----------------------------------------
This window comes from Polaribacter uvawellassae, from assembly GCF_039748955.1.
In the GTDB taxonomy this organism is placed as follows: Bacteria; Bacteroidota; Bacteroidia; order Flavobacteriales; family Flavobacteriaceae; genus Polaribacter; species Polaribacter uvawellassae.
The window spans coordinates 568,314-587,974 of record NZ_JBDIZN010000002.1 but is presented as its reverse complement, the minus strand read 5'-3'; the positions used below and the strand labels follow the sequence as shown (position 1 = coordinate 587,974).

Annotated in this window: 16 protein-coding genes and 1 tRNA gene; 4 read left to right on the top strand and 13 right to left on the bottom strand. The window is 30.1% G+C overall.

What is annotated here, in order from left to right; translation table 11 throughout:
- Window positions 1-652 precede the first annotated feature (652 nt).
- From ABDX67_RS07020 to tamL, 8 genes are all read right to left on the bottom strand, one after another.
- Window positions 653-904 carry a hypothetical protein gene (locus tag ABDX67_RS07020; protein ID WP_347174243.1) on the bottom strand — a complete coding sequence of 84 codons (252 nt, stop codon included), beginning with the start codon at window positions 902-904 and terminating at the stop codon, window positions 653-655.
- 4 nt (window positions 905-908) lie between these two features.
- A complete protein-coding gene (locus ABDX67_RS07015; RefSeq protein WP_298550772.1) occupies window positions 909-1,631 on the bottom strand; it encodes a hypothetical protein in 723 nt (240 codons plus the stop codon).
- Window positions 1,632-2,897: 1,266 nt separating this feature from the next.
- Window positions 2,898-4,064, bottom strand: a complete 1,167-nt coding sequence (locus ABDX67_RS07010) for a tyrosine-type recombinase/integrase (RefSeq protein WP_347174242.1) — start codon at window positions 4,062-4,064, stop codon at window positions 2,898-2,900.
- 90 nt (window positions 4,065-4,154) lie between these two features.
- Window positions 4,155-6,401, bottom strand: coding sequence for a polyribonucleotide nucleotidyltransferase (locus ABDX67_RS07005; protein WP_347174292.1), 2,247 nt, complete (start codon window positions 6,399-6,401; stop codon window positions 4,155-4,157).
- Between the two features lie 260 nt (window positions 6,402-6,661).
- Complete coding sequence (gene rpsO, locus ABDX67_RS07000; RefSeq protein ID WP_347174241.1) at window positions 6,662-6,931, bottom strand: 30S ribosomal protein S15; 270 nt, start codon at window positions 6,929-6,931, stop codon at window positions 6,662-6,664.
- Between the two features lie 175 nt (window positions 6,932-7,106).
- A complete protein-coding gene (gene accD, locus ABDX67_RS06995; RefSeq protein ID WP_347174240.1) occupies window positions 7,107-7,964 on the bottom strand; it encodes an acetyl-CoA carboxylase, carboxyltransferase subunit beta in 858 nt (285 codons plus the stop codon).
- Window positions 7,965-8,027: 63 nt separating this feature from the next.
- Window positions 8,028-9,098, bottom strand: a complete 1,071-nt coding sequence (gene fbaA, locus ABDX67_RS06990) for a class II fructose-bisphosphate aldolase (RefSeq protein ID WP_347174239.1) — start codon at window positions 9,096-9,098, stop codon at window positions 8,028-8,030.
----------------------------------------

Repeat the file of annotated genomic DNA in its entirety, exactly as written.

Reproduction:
This window comes from Polaribacter uvawellassae, from assembly GCF_039748955.1.
In the GTDB taxonomy this organism is placed as follows: Bacteria; Bacteroidota; Bacteroidia; order Flavobacteriales; family Flavobacteriaceae; genus Polaribacter; species Polaribacter uvawellassae.
The window spans coordinates 568,314-587,974 of record NZ_JBDIZN010000002.1 but is presented as its reverse complement, the minus strand read 5'-3'; the positions used below and the strand labels follow the sequence as shown (position 1 = coordinate 587,974).

Annotated in this window: 16 protein-coding genes and 1 tRNA gene; 4 read left to right on the top strand and 13 right to left on the bottom strand. The window is 30.1% G+C overall.

What is annotated here, in order from left to right; translation table 11 throughout:
- Window positions 1-652 precede the first annotated feature (652 nt).
- From ABDX67_RS07020 to tamL, 8 genes are all read right to left on the bottom strand, one after another.
- Window positions 653-904 carry a hypothetical protein gene (locus tag ABDX67_RS07020; protein ID WP_347174243.1) on the bottom strand — a complete coding sequence of 84 codons (252 nt, stop codon included), beginning with the start codon at window positions 902-904 and terminating at the stop codon, window positions 653-655.
- 4 nt (window positions 905-908) lie between these two features.
- A complete protein-coding gene (locus ABDX67_RS07015; RefSeq protein WP_298550772.1) occupies window positions 909-1,631 on the bottom strand; it encodes a hypothetical protein in 723 nt (240 codons plus the stop codon).
- Window positions 1,632-2,897: 1,266 nt separating this feature from the next.
- Window positions 2,898-4,064, bottom strand: a complete 1,167-nt coding sequence (locus ABDX67_RS07010) for a tyrosine-type recombinase/integrase (RefSeq protein WP_347174242.1) — start codon at window positions 4,062-4,064, stop codon at window positions 2,898-2,900.
- 90 nt (window positions 4,065-4,154) lie between these two features.
- Window positions 4,155-6,401, bottom strand: coding sequence for a polyribonucleotide nucleotidyltransferase (locus ABDX67_RS07005; protein WP_347174292.1), 2,247 nt, complete (start codon window positions 6,399-6,401; stop codon window positions 4,155-4,157).
- Between the two features lie 260 nt (window positions 6,402-6,661).
- Complete coding sequence (gene rpsO, locus ABDX67_RS07000; RefSeq protein ID WP_347174241.1) at window positions 6,662-6,931, bottom strand: 30S ribosomal protein S15; 270 nt, start codon at window positions 6,929-6,931, stop codon at window positions 6,662-6,664.
- Between the two features lie 175 nt (window positions 6,932-7,106).
- A complete protein-coding gene (gene accD, locus ABDX67_RS06995; RefSeq protein ID WP_347174240.1) occupies window positions 7,107-7,964 on the bottom strand; it encodes an acetyl-CoA carboxylase, carboxyltransferase subunit beta in 858 nt (285 codons plus the stop codon).
- Window positions 7,965-8,027: 63 nt separating this feature from the next.
- Window positions 8,028-9,098, bottom strand: a complete 1,071-nt coding sequence (gene fbaA, locus ABDX67_RS06990) for a class II fructose-bisphosphate aldolase (RefSeq protein ID WP_347174239.1) — start codon at window positions 9,096-9,098, stop codon at window positions 8,028-8,030.